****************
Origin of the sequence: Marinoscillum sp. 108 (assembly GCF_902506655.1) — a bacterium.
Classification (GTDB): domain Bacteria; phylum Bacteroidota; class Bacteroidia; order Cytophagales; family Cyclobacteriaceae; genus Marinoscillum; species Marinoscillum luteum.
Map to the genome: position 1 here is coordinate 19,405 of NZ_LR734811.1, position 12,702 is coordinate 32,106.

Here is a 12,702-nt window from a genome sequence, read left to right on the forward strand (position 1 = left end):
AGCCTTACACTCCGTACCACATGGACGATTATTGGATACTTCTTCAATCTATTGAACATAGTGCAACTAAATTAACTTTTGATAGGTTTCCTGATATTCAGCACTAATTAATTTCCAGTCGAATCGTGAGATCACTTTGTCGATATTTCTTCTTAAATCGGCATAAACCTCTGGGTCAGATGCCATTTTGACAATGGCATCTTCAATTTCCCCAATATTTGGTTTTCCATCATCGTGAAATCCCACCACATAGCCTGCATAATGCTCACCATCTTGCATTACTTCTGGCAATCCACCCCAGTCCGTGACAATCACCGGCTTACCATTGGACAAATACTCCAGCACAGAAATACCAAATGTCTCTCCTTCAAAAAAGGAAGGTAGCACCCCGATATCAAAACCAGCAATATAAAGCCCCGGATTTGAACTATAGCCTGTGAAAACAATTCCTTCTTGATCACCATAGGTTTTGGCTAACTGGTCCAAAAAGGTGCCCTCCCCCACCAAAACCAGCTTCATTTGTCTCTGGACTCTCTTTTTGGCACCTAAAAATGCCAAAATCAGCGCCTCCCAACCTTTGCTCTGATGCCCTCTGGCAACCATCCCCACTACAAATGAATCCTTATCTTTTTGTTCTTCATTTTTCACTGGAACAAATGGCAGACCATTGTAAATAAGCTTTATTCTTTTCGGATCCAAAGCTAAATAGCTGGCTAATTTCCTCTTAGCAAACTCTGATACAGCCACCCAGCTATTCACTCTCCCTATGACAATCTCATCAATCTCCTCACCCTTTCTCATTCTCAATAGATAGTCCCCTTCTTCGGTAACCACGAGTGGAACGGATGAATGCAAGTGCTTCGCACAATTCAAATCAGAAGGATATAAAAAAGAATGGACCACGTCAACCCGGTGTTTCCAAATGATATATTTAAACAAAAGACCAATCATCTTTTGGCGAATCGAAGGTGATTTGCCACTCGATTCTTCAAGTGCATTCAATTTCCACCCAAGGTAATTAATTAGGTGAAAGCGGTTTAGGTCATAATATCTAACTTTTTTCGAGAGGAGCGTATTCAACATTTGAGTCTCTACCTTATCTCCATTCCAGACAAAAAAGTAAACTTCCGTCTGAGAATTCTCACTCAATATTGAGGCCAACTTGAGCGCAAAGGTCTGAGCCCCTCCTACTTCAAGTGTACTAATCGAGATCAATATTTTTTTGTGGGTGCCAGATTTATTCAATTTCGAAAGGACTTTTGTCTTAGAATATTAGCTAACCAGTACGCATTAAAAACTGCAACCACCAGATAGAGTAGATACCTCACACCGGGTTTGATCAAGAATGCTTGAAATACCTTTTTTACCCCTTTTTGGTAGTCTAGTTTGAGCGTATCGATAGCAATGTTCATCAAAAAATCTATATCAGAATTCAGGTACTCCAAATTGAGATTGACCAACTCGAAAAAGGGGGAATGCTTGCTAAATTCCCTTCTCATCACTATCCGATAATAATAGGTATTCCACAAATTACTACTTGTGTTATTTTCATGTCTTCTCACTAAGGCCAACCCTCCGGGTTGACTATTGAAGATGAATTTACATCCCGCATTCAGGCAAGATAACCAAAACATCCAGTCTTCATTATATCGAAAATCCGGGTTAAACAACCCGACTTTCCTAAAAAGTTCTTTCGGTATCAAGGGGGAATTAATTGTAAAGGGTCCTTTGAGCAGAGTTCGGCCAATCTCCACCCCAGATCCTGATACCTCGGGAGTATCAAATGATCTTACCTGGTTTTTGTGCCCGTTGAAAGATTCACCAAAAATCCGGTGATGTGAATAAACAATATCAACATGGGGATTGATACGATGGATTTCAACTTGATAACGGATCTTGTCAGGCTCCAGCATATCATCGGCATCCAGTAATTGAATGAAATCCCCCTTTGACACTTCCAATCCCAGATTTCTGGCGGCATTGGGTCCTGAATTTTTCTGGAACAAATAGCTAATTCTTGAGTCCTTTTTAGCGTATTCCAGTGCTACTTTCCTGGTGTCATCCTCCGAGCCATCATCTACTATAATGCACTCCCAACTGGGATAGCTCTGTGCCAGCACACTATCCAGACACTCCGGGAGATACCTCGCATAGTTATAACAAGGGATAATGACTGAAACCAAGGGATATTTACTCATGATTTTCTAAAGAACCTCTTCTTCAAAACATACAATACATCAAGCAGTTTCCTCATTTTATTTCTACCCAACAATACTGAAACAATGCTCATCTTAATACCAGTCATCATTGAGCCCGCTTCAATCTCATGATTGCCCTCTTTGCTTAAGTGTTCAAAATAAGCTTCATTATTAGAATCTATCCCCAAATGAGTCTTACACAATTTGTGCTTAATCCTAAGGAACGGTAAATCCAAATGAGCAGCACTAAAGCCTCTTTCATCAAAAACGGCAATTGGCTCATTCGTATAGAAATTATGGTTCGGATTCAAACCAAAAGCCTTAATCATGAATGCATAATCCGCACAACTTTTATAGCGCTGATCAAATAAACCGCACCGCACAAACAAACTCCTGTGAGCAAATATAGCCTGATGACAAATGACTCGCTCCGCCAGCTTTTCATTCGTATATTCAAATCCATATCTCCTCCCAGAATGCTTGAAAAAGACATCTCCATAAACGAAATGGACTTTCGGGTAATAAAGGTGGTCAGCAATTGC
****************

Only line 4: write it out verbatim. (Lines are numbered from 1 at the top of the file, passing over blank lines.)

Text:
Here is a 12,702-nt window from a genome sequence, read left to right on the forward strand (position 1 = left end):